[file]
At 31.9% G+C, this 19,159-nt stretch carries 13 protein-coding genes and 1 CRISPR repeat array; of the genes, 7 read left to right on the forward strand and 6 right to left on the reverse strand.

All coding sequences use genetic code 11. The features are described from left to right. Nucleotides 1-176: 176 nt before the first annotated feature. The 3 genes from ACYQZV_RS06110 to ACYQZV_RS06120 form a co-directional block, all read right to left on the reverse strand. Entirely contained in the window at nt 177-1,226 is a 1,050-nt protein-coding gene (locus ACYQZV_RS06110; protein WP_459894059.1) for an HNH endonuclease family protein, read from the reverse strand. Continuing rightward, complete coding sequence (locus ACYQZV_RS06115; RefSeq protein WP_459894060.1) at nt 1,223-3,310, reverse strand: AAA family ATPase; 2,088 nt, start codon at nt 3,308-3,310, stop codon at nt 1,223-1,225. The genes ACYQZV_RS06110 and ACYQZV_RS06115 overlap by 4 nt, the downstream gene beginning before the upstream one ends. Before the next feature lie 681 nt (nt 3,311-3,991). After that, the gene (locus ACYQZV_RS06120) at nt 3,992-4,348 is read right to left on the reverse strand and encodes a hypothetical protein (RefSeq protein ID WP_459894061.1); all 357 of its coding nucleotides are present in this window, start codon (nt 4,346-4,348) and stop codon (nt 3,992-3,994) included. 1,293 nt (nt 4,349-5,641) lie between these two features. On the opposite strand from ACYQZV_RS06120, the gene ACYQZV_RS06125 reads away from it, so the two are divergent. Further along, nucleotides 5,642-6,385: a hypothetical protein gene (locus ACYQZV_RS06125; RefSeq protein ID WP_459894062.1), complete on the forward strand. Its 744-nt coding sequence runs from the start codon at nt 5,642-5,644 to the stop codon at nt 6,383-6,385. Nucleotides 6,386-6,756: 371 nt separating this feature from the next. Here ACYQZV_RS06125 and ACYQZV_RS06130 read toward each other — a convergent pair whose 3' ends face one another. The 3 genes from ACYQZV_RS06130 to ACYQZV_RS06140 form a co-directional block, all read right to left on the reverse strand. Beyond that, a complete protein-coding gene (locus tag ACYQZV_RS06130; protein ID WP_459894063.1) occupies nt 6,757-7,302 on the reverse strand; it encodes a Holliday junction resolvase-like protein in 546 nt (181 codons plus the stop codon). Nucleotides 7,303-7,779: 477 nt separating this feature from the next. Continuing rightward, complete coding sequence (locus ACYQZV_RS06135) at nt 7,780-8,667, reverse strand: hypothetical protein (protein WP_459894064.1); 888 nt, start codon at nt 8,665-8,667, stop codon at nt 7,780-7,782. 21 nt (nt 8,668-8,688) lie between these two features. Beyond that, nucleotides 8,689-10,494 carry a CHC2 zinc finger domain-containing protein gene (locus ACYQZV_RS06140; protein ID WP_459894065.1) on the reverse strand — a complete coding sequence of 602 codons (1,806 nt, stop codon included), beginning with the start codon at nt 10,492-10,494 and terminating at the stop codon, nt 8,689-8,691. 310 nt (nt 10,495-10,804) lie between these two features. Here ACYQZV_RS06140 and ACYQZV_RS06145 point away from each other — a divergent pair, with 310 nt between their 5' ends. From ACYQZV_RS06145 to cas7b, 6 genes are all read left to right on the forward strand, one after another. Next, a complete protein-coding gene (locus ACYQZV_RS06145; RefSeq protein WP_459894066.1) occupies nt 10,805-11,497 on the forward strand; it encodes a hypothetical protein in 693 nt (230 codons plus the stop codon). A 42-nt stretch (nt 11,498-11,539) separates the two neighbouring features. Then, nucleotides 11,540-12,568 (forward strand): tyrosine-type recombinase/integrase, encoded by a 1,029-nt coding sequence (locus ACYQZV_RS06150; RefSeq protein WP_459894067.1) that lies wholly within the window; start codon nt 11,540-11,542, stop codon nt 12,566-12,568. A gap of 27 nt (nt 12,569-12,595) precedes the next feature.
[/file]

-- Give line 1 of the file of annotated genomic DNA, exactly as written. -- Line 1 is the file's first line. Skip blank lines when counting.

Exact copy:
At 31.9% G+C, this 19,159-nt stretch carries 13 protein-coding genes and 1 CRISPR repeat array; of the genes, 7 read left to right on the forward strand and 6 right to left on the reverse strand.